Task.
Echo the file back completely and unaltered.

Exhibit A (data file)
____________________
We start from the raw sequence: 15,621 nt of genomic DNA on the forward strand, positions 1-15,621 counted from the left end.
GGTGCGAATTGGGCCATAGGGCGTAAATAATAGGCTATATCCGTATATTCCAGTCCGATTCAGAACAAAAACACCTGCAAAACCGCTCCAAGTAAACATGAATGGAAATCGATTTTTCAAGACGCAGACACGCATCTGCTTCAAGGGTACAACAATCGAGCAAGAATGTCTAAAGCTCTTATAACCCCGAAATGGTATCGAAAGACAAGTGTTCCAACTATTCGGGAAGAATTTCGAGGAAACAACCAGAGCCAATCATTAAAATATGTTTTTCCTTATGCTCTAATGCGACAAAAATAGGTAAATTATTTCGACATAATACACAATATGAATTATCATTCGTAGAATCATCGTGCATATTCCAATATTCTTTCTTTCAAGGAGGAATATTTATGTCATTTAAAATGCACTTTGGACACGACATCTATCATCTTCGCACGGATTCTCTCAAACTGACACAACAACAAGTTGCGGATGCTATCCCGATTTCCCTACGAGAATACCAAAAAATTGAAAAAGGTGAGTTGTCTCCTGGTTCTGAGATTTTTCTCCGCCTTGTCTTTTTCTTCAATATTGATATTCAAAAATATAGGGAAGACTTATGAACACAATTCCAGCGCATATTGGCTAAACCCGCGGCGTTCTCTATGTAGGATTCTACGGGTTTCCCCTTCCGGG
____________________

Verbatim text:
We start from the raw sequence: 15,621 nt of genomic DNA on the forward strand, positions 1-15,621 counted from the left end.
GGTGCGAATTGGGCCATAGGGCGTAAATAATAGGCTATATCCGTATATTCCAGTCCGATTCAGAACAAAAACACCTGCAAAACCGCTCCAAGTAAACATGAATGGAAATCGATTTTTCAAGACGCAGACACGCATCTGCTTCAAGGGTACAACAATCGAGCAAGAATGTCTAAAGCTCTTATAACCCCGAAATGGTATCGAAAGACAAGTGTTCCAACTATTCGGGAAGAATTTCGAGGAAACAACCAGAGCCAATCATTAAAATATGTTTTTCCTTATGCTCTAATGCGACAAAAATAGGTAAATTATTTCGACATAATACACAATATGAATTATCATTCGTAGAATCATCGTGCATATTCCAATATTCTTTCTTTCAAGGAGGAATATTTATGTCATTTAAAATGCACTTTGGACACGACATCTATCATCTTCGCACGGATTCTCTCAAACTGACACAACAACAAGTTGCGGATGCTATCCCGATTTCCCTACGAGAATACCAAAAAATTGAAAAAGGTGAGTTGTCTCCTGGTTCTGAGATTTTTCTCCGCCTTGTCTTTTTCTTCAATATTGATATTCAAAAATATAGGGAAGACTTATGAACACAATTCCAGCGCATATTGGCTAAACCCGCGGCGTTCTCTATGTAGGATTCTACGGGTTTCCCCTTCCGGG